"You're starting to see big advertisers pull money out of television," said Michael Goodman, a senior analyst at the Yankee Group. "Proctor & Gamble announced...that they are pulling money out of TV advertising because they felt they weren't getting enough bang for their bucks, and they are looking at video games as a place where they can."

Goodman added that at E3, the video game industry's giant annual trade show in Los Angeles, Proctor & Gamble had been on hand and had asked him about the medium.

"That really floored me," he said.

4 comments

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Kind of ironic to me..
In the modding community, it has not been unheard of for a group of modders to be served a Cease and Desist for putting some copyrighted texture (ie Coke sign) in a game to give it more realism. Even though the modders are giving away their mod and getting nothing in return. Now these same companies are paying big bucks to put the same textures in commercial games.

Personally, I'm not fond of ads in games. It's bad enough I get SPAM in my inbox, I don't need in my games too!
Posted by DeathMagnet (249 comments )
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They'll try anything I suppose
I can definitely see getting regular updates so every time you played the game a different AD would appear.

I personally don't care. I'd just ignore it anyway. However, since I would have purchased the game, I should have the option to turn off the ads.

On a different line, how long will it take for someone to hack the ad and put in whatever content they wanted?
Posted by vanox (49 comments )
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If they do this too much.....
It will be the death of gaming as we know it. The gaming industry now makes more money than the movie industry.

The difference is that movie goers are like my mom and don't even notice that there are product placements right infront of their eyes (perfect for brainwashing, read target audience) and gamers tend to be like me, who look for this stuff, so they can remove it or find ways to block it.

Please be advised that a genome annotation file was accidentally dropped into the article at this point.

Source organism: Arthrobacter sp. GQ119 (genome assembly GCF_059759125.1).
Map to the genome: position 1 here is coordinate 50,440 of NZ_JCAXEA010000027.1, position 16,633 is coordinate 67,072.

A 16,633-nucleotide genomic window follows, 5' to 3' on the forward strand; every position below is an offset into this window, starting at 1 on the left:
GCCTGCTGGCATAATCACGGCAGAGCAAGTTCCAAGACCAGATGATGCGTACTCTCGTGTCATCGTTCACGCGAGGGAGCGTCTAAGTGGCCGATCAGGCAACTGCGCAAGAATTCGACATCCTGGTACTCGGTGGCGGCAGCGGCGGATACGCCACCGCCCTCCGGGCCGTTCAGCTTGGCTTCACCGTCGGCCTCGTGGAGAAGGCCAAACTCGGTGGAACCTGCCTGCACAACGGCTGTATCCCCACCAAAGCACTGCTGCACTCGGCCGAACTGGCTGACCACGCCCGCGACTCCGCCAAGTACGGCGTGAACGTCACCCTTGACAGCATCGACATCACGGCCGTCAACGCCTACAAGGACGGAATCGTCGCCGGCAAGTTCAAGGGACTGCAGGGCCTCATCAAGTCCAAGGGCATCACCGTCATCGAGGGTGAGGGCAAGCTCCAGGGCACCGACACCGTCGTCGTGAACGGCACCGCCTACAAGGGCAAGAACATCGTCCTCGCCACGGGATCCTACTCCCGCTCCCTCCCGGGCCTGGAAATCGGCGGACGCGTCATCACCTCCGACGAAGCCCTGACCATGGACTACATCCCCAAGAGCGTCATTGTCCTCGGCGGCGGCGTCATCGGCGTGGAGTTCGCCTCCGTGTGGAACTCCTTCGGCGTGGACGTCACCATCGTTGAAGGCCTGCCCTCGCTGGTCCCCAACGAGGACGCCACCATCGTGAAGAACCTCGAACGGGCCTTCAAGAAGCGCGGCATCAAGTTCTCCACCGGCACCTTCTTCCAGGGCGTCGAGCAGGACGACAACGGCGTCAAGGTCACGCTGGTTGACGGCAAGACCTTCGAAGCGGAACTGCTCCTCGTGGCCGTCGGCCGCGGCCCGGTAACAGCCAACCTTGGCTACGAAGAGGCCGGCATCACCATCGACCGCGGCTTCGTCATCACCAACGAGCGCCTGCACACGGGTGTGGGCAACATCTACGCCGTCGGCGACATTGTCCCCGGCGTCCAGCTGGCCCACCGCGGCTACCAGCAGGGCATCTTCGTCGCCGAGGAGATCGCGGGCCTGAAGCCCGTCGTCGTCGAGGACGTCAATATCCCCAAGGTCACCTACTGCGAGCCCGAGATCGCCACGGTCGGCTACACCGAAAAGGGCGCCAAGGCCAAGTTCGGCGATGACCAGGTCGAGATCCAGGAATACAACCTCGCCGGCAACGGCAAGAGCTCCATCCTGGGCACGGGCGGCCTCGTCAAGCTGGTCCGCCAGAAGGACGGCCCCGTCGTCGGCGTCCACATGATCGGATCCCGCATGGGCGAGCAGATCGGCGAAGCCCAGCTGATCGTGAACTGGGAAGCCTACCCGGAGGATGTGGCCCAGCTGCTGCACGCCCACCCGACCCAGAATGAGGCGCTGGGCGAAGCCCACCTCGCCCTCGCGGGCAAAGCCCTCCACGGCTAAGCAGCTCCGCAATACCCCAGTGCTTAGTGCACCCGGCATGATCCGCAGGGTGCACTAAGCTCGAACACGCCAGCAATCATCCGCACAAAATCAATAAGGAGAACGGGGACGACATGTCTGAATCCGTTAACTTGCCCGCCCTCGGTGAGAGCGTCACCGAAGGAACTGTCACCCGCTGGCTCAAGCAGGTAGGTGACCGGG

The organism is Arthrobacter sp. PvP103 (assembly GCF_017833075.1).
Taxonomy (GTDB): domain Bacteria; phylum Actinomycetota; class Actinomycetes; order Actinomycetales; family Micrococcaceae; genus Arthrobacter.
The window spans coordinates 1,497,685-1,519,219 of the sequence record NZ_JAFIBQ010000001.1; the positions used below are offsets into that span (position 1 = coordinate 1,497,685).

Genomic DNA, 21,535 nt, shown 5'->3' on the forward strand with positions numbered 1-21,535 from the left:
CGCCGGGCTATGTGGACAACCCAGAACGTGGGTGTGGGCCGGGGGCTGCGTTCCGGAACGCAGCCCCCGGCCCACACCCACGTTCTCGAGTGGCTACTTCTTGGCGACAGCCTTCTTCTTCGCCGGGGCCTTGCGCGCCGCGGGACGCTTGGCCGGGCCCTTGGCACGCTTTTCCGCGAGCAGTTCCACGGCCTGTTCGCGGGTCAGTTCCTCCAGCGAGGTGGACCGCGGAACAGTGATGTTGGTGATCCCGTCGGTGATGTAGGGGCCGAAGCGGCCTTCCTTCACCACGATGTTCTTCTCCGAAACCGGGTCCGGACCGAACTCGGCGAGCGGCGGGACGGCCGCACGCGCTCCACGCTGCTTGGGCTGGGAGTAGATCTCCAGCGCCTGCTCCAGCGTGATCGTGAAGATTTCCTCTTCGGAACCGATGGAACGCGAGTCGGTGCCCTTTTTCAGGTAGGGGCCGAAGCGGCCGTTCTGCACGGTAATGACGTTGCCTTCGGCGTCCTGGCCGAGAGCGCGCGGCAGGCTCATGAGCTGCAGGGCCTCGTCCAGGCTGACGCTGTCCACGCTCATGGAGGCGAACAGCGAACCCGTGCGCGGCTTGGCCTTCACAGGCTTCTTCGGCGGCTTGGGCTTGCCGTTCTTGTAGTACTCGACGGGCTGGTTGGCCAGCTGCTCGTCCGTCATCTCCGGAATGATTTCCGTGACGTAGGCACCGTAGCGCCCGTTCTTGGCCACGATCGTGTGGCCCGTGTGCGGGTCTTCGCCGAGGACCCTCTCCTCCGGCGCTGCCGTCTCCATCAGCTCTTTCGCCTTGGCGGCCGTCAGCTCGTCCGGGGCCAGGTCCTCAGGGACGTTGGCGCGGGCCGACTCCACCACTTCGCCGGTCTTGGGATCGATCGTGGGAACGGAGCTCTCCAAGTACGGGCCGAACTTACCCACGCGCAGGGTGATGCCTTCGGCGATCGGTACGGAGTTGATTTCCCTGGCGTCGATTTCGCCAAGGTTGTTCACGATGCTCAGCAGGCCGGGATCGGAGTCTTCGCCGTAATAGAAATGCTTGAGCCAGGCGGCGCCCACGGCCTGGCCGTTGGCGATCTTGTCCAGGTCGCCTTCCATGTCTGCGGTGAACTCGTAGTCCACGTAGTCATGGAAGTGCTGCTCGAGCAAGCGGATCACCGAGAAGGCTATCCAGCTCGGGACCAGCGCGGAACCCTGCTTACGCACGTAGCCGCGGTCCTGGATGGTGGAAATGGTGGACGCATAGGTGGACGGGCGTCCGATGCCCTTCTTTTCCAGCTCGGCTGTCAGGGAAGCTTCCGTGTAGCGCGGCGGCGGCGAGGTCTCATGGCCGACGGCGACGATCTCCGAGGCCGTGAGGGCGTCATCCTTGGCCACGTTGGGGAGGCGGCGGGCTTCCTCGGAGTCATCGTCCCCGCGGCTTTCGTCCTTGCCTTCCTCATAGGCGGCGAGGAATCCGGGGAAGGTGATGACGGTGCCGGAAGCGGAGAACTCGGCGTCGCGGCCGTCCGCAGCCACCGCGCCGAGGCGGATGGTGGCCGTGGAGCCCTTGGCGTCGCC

This is a dumb idea that is nothing more than flushing money down the toilet.

As for being able to shut it off. The marketing people will force the game developers to put the advertising code so deep into the executible that it will be a DMCA violation to mess with it.

I think to myself "Do the advertisers enjoy the advertsing driven world they have created or does it irritate them just as much."
Posted by SteveBarry687 (170 comments )
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Get a clue
The advertising industry and for that matter the television industry as a whole have no clue.

First of all its not just that their demographic is watching less tv and playing more games. The problem is the TV networks, cable, satellite or otherwise are no longer putting shows on that people want to watch. Prime example is all the "Reality TV" that is on most every channle. I personnaly refuse to watch any of it, it's all stupid in my book.

Because of this, of coarse advertising is going to be less effective.

For the most part, I would be very surprised to see advertising in the games I play as most are based in medieval fantasy worlds. But if, for some foolish reason it did show up in this type of game, I'll be honest here, I'd shelf the game and find something else to do that did not have advertising.